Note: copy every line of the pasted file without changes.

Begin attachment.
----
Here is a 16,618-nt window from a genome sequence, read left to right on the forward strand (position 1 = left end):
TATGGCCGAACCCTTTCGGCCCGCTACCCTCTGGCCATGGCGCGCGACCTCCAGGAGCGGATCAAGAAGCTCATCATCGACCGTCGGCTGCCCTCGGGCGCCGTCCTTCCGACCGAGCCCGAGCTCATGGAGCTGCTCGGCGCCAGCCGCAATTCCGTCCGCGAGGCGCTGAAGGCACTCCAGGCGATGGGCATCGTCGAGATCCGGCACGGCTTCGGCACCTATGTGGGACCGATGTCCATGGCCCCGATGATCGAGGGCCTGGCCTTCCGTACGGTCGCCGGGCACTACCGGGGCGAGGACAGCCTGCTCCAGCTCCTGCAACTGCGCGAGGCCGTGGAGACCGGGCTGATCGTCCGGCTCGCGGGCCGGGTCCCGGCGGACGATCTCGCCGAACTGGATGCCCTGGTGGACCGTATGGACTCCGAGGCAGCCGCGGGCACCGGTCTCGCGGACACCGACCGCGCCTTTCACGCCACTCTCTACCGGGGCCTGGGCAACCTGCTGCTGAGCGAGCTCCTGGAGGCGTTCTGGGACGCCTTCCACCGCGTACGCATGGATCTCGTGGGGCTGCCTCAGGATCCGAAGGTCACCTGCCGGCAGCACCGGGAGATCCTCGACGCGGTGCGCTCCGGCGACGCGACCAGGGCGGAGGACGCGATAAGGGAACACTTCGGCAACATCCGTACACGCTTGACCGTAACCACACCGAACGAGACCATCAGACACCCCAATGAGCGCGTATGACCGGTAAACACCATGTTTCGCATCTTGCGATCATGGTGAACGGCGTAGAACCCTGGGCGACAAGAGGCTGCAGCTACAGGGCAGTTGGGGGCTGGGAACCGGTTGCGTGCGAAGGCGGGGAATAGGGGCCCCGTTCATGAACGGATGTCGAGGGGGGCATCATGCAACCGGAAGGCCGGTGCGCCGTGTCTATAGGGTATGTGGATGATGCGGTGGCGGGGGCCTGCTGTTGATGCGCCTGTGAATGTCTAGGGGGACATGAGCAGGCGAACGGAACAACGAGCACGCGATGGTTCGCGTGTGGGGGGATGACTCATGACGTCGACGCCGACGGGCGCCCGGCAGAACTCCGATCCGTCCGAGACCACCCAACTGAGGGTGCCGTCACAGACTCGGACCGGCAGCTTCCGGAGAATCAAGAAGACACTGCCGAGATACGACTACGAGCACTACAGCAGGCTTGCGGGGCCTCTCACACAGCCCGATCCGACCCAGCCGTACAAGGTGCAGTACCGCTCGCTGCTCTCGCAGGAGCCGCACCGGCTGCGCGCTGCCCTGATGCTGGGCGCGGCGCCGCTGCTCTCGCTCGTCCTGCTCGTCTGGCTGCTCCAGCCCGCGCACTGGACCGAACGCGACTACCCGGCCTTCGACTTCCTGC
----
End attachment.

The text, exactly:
Here is a 16,618-nt window from a genome sequence, read left to right on the forward strand (position 1 = left end):
TATGGCCGAACCCTTTCGGCCCGCTACCCTCTGGCCATGGCGCGCGACCTCCAGGAGCGGATCAAGAAGCTCATCATCGACCGTCGGCTGCCCTCGGGCGCCGTCCTTCCGACCGAGCCCGAGCTCATGGAGCTGCTCGGCGCCAGCCGCAATTCCGTCCGCGAGGCGCTGAAGGCACTCCAGGCGATGGGCATCGTCGAGATCCGGCACGGCTTCGGCACCTATGTGGGACCGATGTCCATGGCCCCGATGATCGAGGGCCTGGCCTTCCGTACGGTCGCCGGGCACTACCGGGGCGAGGACAGCCTGCTCCAGCTCCTGCAACTGCGCGAGGCCGTGGAGACCGGGCTGATCGTCCGGCTCGCGGGCCGGGTCCCGGCGGACGATCTCGCCGAACTGGATGCCCTGGTGGACCGTATGGACTCCGAGGCAGCCGCGGGCACCGGTCTCGCGGACACCGACCGCGCCTTTCACGCCACTCTCTACCGGGGCCTGGGCAACCTGCTGCTGAGCGAGCTCCTGGAGGCGTTCTGGGACGCCTTCCACCGCGTACGCATGGATCTCGTGGGGCTGCCTCAGGATCCGAAGGTCACCTGCCGGCAGCACCGGGAGATCCTCGACGCGGTGCGCTCCGGCGACGCGACCAGGGCGGAGGACGCGATAAGGGAACACTTCGGCAACATCCGTACACGCTTGACCGTAACCACACCGAACGAGACCATCAGACACCCCAATGAGCGCGTATGACCGGTAAACACCATGTTTCGCATCTTGCGATCATGGTGAACGGCGTAGAACCCTGGGCGACAAGAGGCTGCAGCTACAGGGCAGTTGGGGGCTGGGAACCGGTTGCGTGCGAAGGCGGGGAATAGGGGCCCCGTTCATGAACGGATGTCGAGGGGGGCATCATGCAACCGGAAGGCCGGTGCGCCGTGTCTATAGGGTATGTGGATGATGCGGTGGCGGGGGCCTGCTGTTGATGCGCCTGTGAATGTCTAGGGGGACATGAGCAGGCGAACGGAACAACGAGCACGCGATGGTTCGCGTGTGGGGGGATGACTCATGACGTCGACGCCGACGGGCGCCCGGCAGAACTCCGATCCGTCCGAGACCACCCAACTGAGGGTGCCGTCACAGACTCGGACCGGCAGCTTCCGGAGAATCAAGAAGACACTGCCGAGATACGACTACGAGCACTACAGCAGGCTTGCGGGGCCTCTCACACAGCCCGATCCGACCCAGCCGTACAAGGTGCAGTACCGCTCGCTGCTCTCGCAGGAGCCGCACCGGCTGCGCGCTGCCCTGATGCTGGGCGCGGCGCCGCTGCTCTCGCTCGTCCTGCTCGTCTGGCTGCTCCAGCCCGCGCACTGGACCGAACGCGACTACCCGGCCTTCGACTTCCTGC